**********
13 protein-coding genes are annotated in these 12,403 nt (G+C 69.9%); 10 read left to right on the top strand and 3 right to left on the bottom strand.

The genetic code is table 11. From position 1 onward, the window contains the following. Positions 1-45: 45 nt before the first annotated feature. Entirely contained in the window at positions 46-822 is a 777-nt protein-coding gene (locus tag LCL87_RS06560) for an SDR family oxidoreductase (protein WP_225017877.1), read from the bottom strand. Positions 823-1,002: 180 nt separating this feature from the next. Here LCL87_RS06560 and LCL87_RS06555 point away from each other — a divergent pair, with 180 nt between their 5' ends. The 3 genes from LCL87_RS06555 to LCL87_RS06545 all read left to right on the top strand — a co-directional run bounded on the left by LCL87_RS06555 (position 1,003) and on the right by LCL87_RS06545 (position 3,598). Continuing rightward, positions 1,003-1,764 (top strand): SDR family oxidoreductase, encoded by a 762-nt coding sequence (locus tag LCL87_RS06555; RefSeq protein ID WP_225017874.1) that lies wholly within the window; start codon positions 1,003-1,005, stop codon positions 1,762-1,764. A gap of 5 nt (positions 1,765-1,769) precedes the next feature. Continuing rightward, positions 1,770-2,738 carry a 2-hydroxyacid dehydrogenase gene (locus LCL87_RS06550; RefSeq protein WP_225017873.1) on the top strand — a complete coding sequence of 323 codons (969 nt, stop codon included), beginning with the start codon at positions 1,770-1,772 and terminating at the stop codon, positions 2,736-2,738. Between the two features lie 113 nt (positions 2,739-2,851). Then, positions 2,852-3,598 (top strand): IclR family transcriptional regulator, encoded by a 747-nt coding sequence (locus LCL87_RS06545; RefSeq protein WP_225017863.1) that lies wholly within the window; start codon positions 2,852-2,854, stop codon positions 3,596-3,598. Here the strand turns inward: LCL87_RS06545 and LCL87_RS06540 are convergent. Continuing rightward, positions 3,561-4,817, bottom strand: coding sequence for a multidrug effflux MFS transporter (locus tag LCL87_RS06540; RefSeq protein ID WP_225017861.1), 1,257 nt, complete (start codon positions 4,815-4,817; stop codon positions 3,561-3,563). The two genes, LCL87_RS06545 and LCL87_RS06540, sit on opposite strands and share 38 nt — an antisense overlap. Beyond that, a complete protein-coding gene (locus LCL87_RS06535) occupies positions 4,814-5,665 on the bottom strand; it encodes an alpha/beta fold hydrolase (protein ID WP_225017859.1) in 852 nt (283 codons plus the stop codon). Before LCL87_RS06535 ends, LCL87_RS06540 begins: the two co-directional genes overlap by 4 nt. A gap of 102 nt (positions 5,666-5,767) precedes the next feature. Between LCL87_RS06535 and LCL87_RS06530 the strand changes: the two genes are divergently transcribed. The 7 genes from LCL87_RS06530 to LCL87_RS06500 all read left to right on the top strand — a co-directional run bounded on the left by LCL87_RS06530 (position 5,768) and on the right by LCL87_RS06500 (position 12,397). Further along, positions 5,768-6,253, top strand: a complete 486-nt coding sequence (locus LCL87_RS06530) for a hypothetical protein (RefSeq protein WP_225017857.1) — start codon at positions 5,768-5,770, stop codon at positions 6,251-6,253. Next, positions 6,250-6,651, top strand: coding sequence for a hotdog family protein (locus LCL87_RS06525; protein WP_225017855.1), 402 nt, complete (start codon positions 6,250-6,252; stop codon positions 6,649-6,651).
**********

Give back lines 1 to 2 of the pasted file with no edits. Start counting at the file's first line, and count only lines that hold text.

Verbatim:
13 protein-coding genes are annotated in these 12,403 nt (G+C 69.9%); 10 read left to right on the top strand and 3 right to left on the bottom strand.

The genetic code is table 11. From position 1 onward, the window contains the following. Positions 1-45: 45 nt before the first annotated feature. Entirely contained in the window at positions 46-822 is a 777-nt protein-coding gene (locus tag LCL87_RS06560) for an SDR family oxidoreductase (protein WP_225017877.1), read from the bottom strand. Positions 823-1,002: 180 nt separating this feature from the next. Here LCL87_RS06560 and LCL87_RS06555 point away from each other — a divergent pair, with 180 nt between their 5' ends. The 3 genes from LCL87_RS06555 to LCL87_RS06545 all read left to right on the top strand — a co-directional run bounded on the left by LCL87_RS06555 (position 1,003) and on the right by LCL87_RS06545 (position 3,598). Continuing rightward, positions 1,003-1,764 (top strand): SDR family oxidoreductase, encoded by a 762-nt coding sequence (locus tag LCL87_RS06555; RefSeq protein ID WP_225017874.1) that lies wholly within the window; start codon positions 1,003-1,005, stop codon positions 1,762-1,764. A gap of 5 nt (positions 1,765-1,769) precedes the next feature. Continuing rightward, positions 1,770-2,738 carry a 2-hydroxyacid dehydrogenase gene (locus LCL87_RS06550; RefSeq protein WP_225017873.1) on the top strand — a complete coding sequence of 323 codons (969 nt, stop codon included), beginning with the start codon at positions 1,770-1,772 and terminating at the stop codon, positions 2,736-2,738. Between the two features lie 113 nt (positions 2,739-2,851). Then, positions 2,852-3,598 (top strand): IclR family transcriptional regulator, encoded by a 747-nt coding sequence (locus LCL87_RS06545; RefSeq protein WP_225017863.1) that lies wholly within the window; start codon positions 2,852-2,854, stop codon positions 3,596-3,598. Here the strand turns inward: LCL87_RS06545 and LCL87_RS06540 are convergent. Continuing rightward, positions 3,561-4,817, bottom strand: coding sequence for a multidrug effflux MFS transporter (locus tag LCL87_RS06540; RefSeq protein ID WP_225017861.1), 1,257 nt, complete (start codon positions 4,815-4,817; stop codon positions 3,561-3,563). The two genes, LCL87_RS06545 and LCL87_RS06540, sit on opposite strands and share 38 nt — an antisense overlap. Beyond that, a complete protein-coding gene (locus LCL87_RS06535) occupies positions 4,814-5,665 on the bottom strand; it encodes an alpha/beta fold hydrolase (protein ID WP_225017859.1) in 852 nt (283 codons plus the stop codon). Before LCL87_RS06535 ends, LCL87_RS06540 begins: the two co-directional genes overlap by 4 nt. A gap of 102 nt (positions 5,666-5,767) precedes the next feature. Between LCL87_RS06535 and LCL87_RS06530 the strand changes: the two genes are divergently transcribed. The 7 genes from LCL87_RS06530 to LCL87_RS06500 all read left to right on the top strand — a co-directional run bounded on the left by LCL87_RS06530 (position 5,768) and on the right by LCL87_RS06500 (position 12,397). Further along, positions 5,768-6,253, top strand: a complete 486-nt coding sequence (locus LCL87_RS06530) for a hypothetical protein (RefSeq protein WP_225017857.1) — start codon at positions 5,768-5,770, stop codon at positions 6,251-6,253. Next, positions 6,250-6,651, top strand: coding sequence for a hotdog family protein (locus LCL87_RS06525; protein WP_225017855.1), 402 nt, complete (start codon positions 6,250-6,252; stop codon positions 6,649-6,651).